Preserving neighborhoods

The man on Deloris Davis’ doorstep wanted her land. He had plans to replace her chicken coop with duplexes, her tall grass with trimmed sod, her 46,560 square feet of elbow room with apartment dwellers spaced less than 50 feet apart.

“They had my land all platted out, a road in here and everything,” Davis said. “I said no to them. They talked to my neighbor. He jumped on the chance and then found out later what he’d done.”

All over Spokane Valley, sprawling back yards are being filled with duplexes, apartment complexes and affordable housing. State growth management laws encourage communities to promote filling in these large lots as a way to keep towns from stretching outward at the city limits.

Since Spokane Valley incorporated in March 2003, planning records show, the city has created nearly 250 new building lots out of properties of roughly one acre or more that were traditionally occupied by a single home. Some of the new lots are for houses. Several are for duplexes or larger apartments.

The practice is not sitting well with neighbors like Davis, who worries the traffic and noise from development east of her University Road home will ruin her quality of life. The construction quality of the new homes is not always as good as that of existing homes, so residents living around infill developments also worry about falling property values.

Neighbors who bring their concerns to the city say speaking up doesn’t do much good.

“I don’t think they really could have done much differently. They have to go by the laws and the development regulations,” said Dick Treadwell, a Nora Drive neighbor who opposed a seven-duplex neighborhood planned for the field behind his home.

There’s only one road leading to the duplex development and it runs in front of Treadwell’s house. He and his neighbors opposed the project because of the traffic and also because the development will likely be occupied by renters. Renters treat neighborhoods with less respect than homeowners do, Treadwell said.

The project next to Treadwell’s cleared the hurdles required by city for lot approval, but there are laws on the books that are not being used that empower local governments to protect a neighborhood’s quality of life.

“In my opinion, we should preserve the integrity of existing neighborhoods,” said Bill Gothmann, chairman of the Spokane Valley Planning Commission. “If the residents don’t want it, I just think that we as a community have a right to say no.”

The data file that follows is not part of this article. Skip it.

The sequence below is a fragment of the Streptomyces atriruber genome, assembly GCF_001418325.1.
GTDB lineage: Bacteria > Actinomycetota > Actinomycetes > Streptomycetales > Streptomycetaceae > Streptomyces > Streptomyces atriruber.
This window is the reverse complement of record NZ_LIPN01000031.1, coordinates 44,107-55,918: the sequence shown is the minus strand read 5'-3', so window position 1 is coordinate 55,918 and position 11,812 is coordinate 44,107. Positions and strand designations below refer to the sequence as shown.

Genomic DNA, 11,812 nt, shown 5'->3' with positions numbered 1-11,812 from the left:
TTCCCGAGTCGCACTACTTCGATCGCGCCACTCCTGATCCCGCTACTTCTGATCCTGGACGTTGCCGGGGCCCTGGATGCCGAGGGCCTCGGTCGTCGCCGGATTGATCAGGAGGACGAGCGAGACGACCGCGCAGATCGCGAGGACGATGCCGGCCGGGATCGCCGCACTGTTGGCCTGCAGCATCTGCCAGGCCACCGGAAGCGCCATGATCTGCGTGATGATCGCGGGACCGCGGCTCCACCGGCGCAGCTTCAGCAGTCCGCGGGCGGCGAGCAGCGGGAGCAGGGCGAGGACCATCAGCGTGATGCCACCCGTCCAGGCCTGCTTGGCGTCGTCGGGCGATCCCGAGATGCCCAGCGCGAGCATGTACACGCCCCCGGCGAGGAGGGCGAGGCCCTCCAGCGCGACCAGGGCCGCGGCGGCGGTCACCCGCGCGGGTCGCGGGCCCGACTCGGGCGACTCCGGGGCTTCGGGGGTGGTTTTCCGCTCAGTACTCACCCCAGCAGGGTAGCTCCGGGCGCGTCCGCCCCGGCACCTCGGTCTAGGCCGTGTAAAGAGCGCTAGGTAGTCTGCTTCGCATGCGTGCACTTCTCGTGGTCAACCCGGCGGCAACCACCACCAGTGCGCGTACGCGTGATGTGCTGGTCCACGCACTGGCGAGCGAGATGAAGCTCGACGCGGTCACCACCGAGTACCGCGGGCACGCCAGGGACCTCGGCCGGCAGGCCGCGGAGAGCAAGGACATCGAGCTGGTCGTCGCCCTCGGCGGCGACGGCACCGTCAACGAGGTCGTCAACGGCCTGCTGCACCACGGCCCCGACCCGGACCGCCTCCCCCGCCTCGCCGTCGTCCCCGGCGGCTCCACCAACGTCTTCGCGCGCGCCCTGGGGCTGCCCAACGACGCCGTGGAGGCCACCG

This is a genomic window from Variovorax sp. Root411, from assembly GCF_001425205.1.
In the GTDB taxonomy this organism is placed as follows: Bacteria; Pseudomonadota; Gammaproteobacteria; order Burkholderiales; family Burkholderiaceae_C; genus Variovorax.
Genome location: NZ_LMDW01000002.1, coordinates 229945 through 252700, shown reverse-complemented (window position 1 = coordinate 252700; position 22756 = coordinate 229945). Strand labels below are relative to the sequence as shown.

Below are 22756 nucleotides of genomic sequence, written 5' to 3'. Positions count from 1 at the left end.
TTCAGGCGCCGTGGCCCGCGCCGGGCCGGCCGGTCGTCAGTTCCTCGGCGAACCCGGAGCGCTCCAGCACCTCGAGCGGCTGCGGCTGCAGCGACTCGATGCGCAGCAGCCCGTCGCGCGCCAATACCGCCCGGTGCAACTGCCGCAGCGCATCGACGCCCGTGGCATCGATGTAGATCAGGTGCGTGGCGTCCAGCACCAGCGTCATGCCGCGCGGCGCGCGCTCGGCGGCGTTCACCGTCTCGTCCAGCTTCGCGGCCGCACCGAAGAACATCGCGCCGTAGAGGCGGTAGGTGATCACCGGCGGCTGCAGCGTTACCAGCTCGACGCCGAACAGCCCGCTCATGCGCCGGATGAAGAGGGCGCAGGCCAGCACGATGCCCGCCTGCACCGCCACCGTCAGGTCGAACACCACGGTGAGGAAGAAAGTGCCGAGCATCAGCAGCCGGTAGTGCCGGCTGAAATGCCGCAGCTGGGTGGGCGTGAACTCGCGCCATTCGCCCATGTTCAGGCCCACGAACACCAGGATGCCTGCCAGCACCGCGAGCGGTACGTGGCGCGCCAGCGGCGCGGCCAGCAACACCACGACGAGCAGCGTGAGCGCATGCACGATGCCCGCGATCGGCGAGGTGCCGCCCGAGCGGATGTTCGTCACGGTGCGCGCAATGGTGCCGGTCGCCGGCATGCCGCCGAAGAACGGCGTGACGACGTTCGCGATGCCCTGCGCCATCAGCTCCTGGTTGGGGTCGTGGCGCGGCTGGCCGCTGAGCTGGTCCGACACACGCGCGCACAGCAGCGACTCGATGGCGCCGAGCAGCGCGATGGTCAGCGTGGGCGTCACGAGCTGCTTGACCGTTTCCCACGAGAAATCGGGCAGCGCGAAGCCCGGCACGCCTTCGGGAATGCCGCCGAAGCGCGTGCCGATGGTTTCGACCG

Most Spokane Valley neighborhoods are zoned so homes can be added without increasing density, Gothmann said. Average density would be about four homes an acre, which can be attained without changing the rules to allow six homes an acre for a particular development.

City governments are allowed to form architectural committees to make sure a development’s style matches the homes around it, Gothmann said. It’s up to the city to pass ordinances to preserve neighborhood quality, if that’s what the community wants.

The Spokane Valley Planning Commission is working on a comprehensive plan for controlling city development. Preserving neighborhoods is part of that discussion and residents are welcome to make recommendations at commission meetings, Gothmann said. Its next meeting is Wednesday at Greenacres Elementary School. Doors open to the public at 6:30 p.m.

But a lot of things can be done now under current development laws said Bonnie Mager, who works to protect neighborhoods through the Northwest Neighborhood Alliance of Spokane County.

Neighbors have the power to create their own plans for building in their area, Mager said. Those neighborhood plans have real power once they’re adopted by the local government. Any planning department should be capable of helping neighbors draft a plan.

“The best thing is if the developer is neighborhood sensitive and doesn’t just have a check-off-the-box meeting with the neighborhood,” Mager said. “The developer can say ‘how can I build in a way that fits your neighborhood character in a way that will benefit it?’ That’s rarely done.”

Sometimes, however, neighbors can’t be swayed. Mark Doerfler, a developer building a 24-home retirement neighborhood just west of Evergreen Road and Eighth Avenue, said his development really isn’t as bad as area residents made it out to be.

His homes are one-story, so they don’t stick way up. There’s a walking trail around the perimeter of the project, which combined with the back yards, will put 50 to 70 feet of space between the new homes and the neighbors. There’s also a fence around the 4.9-acre property.

Doerfler managed to get the neighbors abutting the development’s property line to accept the project, but 40 residents farther away signed a petition opposing it.

“It was the best thing for the neighborhood,” Doerfler said, “better than it could have been.”

In fact, Doerfler said, one of the lots that make up the development was previously targeted by another builder for a multiunit apartment complex. One of the neighbors bought the lot to prevent the apartment from being developed, but approved it for Doerfler’s retirement complex.


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